The cityscape for sale: Nothing to buy in Sulaymaniyah if you're Arab. (photo: نقاش)
In an ordinary sitting late last month, the provincial council in Sulaymaniyah, a northern Iraqi province, made a decision that some locals thought was appalling but which others welcomed enthusiastically. The council decided that Iraqi Arabs would no longer be able to buy property in Sulaymaniyah, which is one of three provinces making up the semi-autonomous region of Iraqi Kurdistan.
In Sulaymaniyah the sale, transfer or purchase of property by non-Kurds is now banned. Of course, the new rule also applies to other foreigners. But clearly the main targets are the many Iraqi Arabs who have flooded into the more secure, semi-autonomous northern region due to the security crisis.
The council members justified their new rule by saying that so many Arabs have moved into the area, formerly dominated by Iraqis of Kurdish ethnicity, that the demography of the area was changing. Additionally the Arabs tended to be better off than many Kurdish people and they feared that Arabs would end up owning all of the property.
“Around 400,000 Arabs have come to the province and without some controls, the city's demographic make up would have changed,” explains Haval Abubaker, the head of Sulaymaniyah's council, justifying the decision. “What we have done is also completely constitutional because the Iraqi Constitution prohibits any development that could lead to demographic change in an area. We should also add that this decision is only temporary, and that it also targets other non-Kurdish individuals, not just Arabs.”
The fear is that Arabs will become property owners and the Kurds can only afford to be their tenants.
The new rule has an out clause that can be invoked when the security crisis caused by the extremist group known as the Islamic State ends. At that stage, any Iraqi, no matter whether Kurdish or not, will once again have the right to own property in Sulaymaniyah province.
While some have welcomed the move, others are uncertain and even angry about it. Some have argued that the decision is the result of ever-increasing racism in Iraqi Kurdistan directed at displaced Arabs living there now – many locals suspect that the Arabs are terrorists or are dangerous and, as the security crisis continues, anti-Arab sentiment continues to run high.
“The decision made by the Sulaymaniyah council is completely unconstitutional and in fact, the council doesn’t have the authority to make a decision like this,” argues Jassim Mohammed Jaafar, a Kurdish MP who is also Iraq's Minister of Immigration. “I don't know how this decision will be enforced. But having said that, I haven’t heard any complaints about it yet either from Arabs.”
The influx of Iraqi Arabs is having a major economic impact on Iraqi Kurdistan in many ways. And some of those who benefit financially from the fact that so many Arabs have had to come to their hometown, are not sure if it's wise to make such rules.
Iraqi Kurdistan has been having financial problems for some time now, ever since conflicts between the government in the semi-independent region and the federal government in Baghdad began. Locals' purchasing power has fallen – in a country where many people are employed by the government, a financially unstable Iraqi Kurdish government hasn't always been able to pay its employees on time. But the local market for all kinds of goods has been buoyed by the Iraqi Arabs here, who do get their salaries on time from the federal government.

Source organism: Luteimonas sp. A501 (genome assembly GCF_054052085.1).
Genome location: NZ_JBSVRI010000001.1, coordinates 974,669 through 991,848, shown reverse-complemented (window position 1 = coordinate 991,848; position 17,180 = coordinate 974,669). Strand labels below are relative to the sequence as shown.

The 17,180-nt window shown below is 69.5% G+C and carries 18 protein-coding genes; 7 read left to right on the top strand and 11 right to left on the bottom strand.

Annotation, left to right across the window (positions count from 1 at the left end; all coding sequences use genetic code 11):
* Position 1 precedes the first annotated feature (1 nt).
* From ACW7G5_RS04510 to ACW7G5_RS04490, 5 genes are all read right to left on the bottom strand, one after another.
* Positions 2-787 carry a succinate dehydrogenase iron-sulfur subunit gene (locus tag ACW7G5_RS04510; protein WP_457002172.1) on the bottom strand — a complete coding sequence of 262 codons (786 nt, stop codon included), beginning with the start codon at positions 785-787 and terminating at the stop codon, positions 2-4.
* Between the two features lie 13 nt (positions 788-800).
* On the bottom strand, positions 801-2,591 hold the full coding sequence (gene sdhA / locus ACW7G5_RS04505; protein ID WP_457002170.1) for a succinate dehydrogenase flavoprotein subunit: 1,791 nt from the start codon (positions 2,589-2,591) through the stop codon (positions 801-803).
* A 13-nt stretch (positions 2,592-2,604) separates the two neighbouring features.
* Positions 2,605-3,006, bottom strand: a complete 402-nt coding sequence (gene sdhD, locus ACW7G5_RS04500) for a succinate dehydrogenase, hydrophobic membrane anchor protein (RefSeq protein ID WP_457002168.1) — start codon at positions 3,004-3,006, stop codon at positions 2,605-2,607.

One mobile phone store owner in central Sulaymaniyah, Shirwan Ali, says he is almost totally dependent on Iraqi Arabs for his business now. “Kurdish pockets are almost completely empty,” Ali told NIQASH. “In the past we used to sell phones on a hire purchase scheme with monthly payments. But we can't do that anymore. People are only getting their salaries every four months! So we are totally dependent on the Arabs.”
“The impact of the displaced Arab citizens on Kurdistan is double edged,” says Kurdish MP and economist Izzat Saber, who heads the local Parliament's Committee on Finance and Economics. “If they spent all of their money here, and the region didn't have to take any responsibility for them, then yes, their presence is an asset to Kurdistan. But there is fear everywhere here – including in Sulaymaniyah – that the Arabs will become property owners and the Kurds will only be their tenants.”
“It is true that Arabs are supporting the markets here. Many of them are government employees or pensioners and they spend their monthly salaries here,” Saber adds. “But at the same time they are a burden on the region's power, water and health services and they take a share of what should belong to the local Kurdish people.”
There is also another theory that says that higher prices in Iraqi Kurdistan have been caused by the influx of displaced Arabs. More demand means higher prices, suggests Abubaker, the head of Sulaymaniyah's council. “Arab citizens are behind the rise in prices here. That is why we took these steps – in response to demand from local Kurds.”
The decision taken in Sulaymaniyah has had a knock on effect – now locals in Iraqi Kurdistan's other two provinces – Dohuk and Erbil – are also asking if they could enact a similar rule.
“The Kurdish Parliament couldn’t make a decision like this because it violates the Iraqi constitution,” says Saber. “This says that any Iraqi citizen can own property, from Basra [in the south] to Dohuk. It is only the provincial councils, like in Sulaymaniyah, who can make these kinds of rules. They have the right to ask the Iraqi government to be responsible for all of the displaced people in the province. If it doesn’t take that responsibility, then it is only fair that displaced people not be allowed to own property.”